ON THE FIRST TRI by Michelle Gadd


"It’s all about small, achievable goals!"

Preparing to do a first triathlon isn’t so different from pregnancy and giving birth. There is unimaginable growth, stages of varying degrees of intensity, transitions and then the final push to the end.

It has been my goal to do a triathlon since having my first son, my second, and finally my third (son, all sons!). I thought it would be a wonderful way to celebrate my body and all it had been through. Training would be a way to get back into shape and a time out from the hustle and bustle of my life with boys.

It took until number three was almost one before I found the courage to start training. I put it out there on social media so there was no going back and away I went. The lessons I’ve learned along the way have been invaluable, from the practical to the personal.

  1. I didn’t hire a coach or trainer. As a former competitive athlete I relied on my coach for workout plans, meal plans and a stringent training schedule. This time I relied on Google. I found a workout schedule that seemed realistic for a busy working mom of three boys and adapted it to my needs. It helped me figure out how often I should be training for each activity: swimming, biking and running.
  1. I started small. I went for 12 minute runs, 5 KM bike rides, and 15 minute swims. I didn’t time myself and I stopped when I needed a break. Swimming was my weakest activity and so I did what felt good. I worked on front crawl but when I was tired I switched up my stroke. It was all about getting a feel for each sport, discovering my weaknesses and where to go from there. I put zero pressure on myself.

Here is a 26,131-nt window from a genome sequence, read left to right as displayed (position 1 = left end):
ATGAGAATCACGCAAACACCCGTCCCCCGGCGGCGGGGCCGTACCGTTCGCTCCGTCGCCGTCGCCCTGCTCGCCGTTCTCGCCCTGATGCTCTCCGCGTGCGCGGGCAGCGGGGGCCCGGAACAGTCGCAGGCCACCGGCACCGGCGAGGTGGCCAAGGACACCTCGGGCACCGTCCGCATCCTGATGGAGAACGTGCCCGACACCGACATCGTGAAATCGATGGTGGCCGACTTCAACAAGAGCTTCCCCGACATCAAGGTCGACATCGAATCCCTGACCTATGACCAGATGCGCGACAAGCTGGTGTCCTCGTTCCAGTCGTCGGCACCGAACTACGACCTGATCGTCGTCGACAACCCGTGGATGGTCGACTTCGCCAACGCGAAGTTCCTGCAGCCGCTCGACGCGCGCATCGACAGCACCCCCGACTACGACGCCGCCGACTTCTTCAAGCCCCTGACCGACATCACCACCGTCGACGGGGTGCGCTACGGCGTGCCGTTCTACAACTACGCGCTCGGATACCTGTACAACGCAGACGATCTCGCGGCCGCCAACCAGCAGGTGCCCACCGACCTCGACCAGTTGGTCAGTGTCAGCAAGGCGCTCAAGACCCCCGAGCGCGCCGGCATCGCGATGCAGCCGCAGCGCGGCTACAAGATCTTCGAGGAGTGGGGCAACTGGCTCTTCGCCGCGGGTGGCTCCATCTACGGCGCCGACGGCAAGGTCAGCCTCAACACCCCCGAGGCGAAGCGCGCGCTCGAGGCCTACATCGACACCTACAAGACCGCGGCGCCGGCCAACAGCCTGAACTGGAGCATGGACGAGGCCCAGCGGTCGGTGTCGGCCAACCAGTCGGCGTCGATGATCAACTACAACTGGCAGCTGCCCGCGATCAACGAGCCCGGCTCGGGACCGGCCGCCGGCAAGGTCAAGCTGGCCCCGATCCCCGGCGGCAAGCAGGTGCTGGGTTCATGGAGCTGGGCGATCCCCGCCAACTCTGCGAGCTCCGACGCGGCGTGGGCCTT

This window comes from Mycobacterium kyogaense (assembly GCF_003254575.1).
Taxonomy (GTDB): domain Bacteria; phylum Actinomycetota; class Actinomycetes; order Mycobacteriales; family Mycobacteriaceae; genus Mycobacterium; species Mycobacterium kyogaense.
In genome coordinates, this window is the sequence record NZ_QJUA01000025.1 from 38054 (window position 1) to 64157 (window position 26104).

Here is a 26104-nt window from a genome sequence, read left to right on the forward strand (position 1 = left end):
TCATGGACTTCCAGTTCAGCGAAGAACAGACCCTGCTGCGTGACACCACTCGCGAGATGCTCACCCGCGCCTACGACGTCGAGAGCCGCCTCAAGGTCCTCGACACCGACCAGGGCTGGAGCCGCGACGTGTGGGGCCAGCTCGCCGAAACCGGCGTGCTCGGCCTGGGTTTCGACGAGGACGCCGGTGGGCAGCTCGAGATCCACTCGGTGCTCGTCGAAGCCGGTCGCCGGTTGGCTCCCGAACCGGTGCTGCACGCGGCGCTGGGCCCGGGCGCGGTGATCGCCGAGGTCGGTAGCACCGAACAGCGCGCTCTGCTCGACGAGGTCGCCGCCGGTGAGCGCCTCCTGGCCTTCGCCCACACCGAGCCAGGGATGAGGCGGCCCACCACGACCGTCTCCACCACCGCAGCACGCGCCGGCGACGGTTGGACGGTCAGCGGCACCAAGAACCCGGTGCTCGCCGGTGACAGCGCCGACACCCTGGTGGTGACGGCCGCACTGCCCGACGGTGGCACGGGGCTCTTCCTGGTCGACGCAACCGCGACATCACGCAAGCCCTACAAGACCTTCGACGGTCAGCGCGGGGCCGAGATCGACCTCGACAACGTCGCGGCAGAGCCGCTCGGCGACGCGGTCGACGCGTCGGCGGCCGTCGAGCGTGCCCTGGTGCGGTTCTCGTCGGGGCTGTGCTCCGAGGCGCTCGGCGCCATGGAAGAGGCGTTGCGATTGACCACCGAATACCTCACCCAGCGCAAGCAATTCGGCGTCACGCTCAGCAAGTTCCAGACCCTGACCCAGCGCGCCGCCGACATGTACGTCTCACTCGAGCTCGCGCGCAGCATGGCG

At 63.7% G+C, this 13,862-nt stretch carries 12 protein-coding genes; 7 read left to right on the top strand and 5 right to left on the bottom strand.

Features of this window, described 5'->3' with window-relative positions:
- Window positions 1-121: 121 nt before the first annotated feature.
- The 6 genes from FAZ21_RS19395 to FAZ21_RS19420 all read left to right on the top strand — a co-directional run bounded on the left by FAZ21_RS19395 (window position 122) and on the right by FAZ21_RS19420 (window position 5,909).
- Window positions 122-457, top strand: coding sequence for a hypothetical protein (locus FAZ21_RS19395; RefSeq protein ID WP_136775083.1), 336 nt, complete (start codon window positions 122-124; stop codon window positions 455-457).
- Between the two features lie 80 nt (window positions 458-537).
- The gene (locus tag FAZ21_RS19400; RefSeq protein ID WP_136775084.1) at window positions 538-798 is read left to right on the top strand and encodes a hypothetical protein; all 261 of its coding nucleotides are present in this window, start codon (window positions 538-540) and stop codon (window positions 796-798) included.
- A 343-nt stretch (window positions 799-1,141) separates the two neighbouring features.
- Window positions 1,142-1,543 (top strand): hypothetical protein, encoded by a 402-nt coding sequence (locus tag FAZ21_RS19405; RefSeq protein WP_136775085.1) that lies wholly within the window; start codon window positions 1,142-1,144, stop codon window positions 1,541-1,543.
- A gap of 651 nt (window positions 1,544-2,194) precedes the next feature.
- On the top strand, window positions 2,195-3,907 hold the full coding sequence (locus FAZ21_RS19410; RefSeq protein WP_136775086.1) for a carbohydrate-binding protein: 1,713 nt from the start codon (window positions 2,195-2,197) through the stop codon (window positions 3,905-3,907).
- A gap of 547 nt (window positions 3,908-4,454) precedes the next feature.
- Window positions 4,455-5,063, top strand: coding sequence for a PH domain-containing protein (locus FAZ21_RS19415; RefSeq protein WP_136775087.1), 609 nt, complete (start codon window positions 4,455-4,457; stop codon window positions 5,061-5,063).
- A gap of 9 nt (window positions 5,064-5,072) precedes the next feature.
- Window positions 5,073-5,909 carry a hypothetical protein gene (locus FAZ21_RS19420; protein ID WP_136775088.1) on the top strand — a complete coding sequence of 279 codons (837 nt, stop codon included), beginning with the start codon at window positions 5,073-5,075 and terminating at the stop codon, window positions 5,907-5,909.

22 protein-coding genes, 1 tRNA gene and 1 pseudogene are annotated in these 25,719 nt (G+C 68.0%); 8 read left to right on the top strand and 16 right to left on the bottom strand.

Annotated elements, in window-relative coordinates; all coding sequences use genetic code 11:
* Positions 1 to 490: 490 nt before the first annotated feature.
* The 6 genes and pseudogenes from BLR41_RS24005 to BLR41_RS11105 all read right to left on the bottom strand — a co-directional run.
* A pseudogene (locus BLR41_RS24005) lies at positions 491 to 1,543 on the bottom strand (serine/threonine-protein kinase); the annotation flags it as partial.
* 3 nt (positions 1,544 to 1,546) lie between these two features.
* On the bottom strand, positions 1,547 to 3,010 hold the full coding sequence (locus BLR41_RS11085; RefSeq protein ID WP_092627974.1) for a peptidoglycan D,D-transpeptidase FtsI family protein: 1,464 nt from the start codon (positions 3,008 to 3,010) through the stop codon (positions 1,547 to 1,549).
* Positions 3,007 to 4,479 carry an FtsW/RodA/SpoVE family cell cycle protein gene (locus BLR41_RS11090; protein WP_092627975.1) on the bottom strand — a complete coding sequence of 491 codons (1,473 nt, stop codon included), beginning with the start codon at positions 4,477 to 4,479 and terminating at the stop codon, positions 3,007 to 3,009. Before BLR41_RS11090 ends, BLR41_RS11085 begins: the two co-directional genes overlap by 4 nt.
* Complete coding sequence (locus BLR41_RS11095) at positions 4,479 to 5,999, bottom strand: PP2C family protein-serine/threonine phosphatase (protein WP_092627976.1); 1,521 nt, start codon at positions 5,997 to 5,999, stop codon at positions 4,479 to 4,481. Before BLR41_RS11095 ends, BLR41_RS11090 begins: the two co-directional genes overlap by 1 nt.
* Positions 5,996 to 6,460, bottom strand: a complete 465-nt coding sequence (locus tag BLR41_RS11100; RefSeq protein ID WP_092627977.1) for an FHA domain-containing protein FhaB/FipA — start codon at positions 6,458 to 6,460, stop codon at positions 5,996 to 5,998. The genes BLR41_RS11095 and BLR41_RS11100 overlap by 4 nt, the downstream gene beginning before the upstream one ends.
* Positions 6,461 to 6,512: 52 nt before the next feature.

1. Once I felt comfortable with each activity I began to build up the distance I could do, adding a kilometer or a couple 100 meters. I could feel my body getting stronger and my endurance increasing. It was a huge personal celebration when I could do all the Sprint Triathlon        distances! Especially the swimming. I had doubted my ability but I kept pressing on. It was important to celebrate each accomplishment! 
  1. I started to time myself. Oh boy, I was scared to do that. My mindset was “how slow am I?” vs. “How fast am I?” To be more positive I took the times I got and made small goals (It’s all about small, achievable goals!). I chipped away at seconds, not minutes and watched as my times got faster and faster. The only comparisons were between, me, myself and I. As race day approaches this is still the only comparison I’m making. Training for this triathlon has to be for myself because it is my dream.

Probably the most valuable lesson in this triathlon process has been realizing that I’m not actually doing it on my own. From the get go I had unbelievable support from my family and friends. My husband gladly manned the house while I trained. When I went out to the grandparents they volunteered to watch the kids allowing me to fit in a run. When my workout gear was looking ratty friends gave me like-new clothes to sweat in. Every step of the way they’ve been cheering me on in my journey.

They say it takes a village to raise a child. What I’ve discovered is it also takes a village to do a Triathlon. 

Michelle Gadd is a self-proclaimed urban dwelling, Vancouver housewife and mother of three boys. You can find her writing about life--every aspect from parenting to city living, fashion to frugality, food to faith; no subject is off the table--over at ElasticPantCity.com. She also contributes regularly to VancouverMom.ca and ParentDish.ca.


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